Alex Mawhinney sends this link along.
Builders are doing an admirable job of incorporating universal design features in new homes, but baby boomers continue to be slow in accepting the need for them.
Perhaps you know the type – people who do not want to accept the fact that they will eventually get old.
“I think universal design features can be likened to the first cell phones,” said John Migliaccio, director of research at MetLife’s Mature Market Institute. “At first, very few people used them. Now they are ubiquitous. In fact, every kid has one. Consumers haven’t really gotten the message on universal design, but we feel they will.”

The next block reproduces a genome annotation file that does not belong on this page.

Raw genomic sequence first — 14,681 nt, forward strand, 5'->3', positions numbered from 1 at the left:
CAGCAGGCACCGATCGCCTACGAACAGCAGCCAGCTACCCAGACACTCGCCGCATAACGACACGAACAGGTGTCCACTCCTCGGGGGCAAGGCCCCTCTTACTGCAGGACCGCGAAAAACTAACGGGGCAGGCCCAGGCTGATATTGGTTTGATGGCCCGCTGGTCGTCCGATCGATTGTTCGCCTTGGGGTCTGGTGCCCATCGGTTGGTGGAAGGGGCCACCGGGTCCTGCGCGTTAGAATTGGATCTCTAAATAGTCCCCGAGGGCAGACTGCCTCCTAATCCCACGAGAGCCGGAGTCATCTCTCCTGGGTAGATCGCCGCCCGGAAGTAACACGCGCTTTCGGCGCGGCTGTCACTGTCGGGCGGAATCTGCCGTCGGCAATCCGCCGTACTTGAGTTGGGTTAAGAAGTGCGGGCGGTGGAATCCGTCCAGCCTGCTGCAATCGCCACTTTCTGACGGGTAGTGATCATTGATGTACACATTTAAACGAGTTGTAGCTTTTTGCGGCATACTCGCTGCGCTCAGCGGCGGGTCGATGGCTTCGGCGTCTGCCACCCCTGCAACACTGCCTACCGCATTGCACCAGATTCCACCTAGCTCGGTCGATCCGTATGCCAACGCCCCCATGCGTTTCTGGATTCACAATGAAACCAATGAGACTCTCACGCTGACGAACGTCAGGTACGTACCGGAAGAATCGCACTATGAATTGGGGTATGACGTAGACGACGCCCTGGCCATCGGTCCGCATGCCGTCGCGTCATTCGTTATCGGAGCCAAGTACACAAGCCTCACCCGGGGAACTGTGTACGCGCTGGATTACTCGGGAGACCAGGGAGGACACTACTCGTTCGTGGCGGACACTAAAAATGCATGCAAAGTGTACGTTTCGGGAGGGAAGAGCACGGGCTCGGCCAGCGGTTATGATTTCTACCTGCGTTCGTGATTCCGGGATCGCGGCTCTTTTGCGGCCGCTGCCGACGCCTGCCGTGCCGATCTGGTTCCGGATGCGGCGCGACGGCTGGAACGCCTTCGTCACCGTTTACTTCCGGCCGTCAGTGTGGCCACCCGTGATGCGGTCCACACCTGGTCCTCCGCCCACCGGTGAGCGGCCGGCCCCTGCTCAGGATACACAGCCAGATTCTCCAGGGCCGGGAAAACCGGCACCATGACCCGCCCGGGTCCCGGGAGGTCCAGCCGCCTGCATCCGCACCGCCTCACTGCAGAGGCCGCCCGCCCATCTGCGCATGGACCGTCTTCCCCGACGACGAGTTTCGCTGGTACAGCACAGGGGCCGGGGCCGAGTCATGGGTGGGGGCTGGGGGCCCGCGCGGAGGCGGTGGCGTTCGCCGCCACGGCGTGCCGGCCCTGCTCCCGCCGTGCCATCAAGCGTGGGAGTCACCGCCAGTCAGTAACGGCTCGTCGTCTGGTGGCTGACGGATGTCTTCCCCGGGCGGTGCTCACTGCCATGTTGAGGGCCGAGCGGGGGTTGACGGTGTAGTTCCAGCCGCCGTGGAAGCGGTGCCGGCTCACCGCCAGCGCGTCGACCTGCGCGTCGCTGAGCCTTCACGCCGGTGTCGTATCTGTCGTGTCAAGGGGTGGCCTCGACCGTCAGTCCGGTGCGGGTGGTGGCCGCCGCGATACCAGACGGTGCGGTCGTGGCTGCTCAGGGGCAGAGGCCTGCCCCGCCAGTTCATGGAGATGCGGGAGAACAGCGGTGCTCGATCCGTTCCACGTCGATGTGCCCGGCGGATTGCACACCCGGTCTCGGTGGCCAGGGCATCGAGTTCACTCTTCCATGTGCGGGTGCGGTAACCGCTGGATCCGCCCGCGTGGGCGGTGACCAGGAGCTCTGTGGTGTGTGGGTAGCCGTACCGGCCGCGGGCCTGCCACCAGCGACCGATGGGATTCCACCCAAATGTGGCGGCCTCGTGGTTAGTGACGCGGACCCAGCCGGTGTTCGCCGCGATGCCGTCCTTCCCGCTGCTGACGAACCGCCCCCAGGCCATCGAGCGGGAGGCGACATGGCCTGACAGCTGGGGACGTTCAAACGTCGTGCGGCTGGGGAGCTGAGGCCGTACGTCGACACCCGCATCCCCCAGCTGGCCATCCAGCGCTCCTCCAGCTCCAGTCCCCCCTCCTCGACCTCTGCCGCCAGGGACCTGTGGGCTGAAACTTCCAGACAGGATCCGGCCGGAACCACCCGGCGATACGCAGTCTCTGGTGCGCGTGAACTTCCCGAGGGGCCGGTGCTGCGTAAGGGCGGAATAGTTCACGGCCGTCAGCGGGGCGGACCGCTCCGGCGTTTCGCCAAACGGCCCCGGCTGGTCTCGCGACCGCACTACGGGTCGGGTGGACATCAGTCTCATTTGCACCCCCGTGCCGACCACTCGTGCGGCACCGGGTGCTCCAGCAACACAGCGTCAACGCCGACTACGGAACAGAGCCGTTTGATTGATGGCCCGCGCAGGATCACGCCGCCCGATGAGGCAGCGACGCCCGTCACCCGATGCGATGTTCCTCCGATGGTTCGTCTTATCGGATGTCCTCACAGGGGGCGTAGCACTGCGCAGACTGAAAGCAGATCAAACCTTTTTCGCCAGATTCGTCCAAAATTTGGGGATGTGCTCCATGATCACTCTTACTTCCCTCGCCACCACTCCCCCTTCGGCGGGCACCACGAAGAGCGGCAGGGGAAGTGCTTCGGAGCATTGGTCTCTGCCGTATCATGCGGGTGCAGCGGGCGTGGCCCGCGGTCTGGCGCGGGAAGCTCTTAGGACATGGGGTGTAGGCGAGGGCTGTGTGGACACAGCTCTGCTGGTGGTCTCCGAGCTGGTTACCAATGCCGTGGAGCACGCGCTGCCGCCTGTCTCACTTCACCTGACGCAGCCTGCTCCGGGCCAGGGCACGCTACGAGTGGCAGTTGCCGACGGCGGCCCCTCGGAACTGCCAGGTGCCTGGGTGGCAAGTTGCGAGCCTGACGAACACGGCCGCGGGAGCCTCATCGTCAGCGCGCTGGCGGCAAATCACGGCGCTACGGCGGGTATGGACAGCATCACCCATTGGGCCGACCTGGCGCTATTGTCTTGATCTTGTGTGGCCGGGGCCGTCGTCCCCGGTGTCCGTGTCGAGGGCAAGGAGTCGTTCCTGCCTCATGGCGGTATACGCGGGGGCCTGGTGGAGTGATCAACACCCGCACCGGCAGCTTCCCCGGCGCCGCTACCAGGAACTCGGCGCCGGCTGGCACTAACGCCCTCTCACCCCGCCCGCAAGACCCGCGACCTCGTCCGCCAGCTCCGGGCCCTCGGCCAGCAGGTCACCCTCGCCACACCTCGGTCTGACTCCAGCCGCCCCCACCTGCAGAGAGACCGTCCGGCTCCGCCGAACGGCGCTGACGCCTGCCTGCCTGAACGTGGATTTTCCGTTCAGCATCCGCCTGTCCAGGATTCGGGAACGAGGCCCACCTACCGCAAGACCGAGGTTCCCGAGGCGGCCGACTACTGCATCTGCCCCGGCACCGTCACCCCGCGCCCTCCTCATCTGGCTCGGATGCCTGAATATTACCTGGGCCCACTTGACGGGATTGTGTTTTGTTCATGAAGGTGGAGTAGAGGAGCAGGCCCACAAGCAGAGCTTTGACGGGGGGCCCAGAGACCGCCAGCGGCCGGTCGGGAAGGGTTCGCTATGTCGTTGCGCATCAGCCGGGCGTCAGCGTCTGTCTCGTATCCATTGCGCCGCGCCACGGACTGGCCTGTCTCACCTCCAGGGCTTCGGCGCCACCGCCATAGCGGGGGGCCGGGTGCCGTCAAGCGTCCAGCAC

The slow acceptance is not unlike the responses to environmentally friendly homes. For example, only 12 percent of respondents to a Metlife survey said they would pay more for a “green” home. The same folks are willing to pay an average one-time amount of $6,732 if it would save $1,000 annually in utility costs. While 23 percent of respondents said they are concerned about the environment, it does not drive their decision to buy.
The educational push by builders, architects and designers is to remove the “old” association from universal design, or UD. The universal design approach advocates that all built environments be accessible to people regardless of age, size or physical ability, and the features of these environments be compelling and appear seamless to the design of the home. These amenities and alternations can serve all ages, hence the name “universal design.”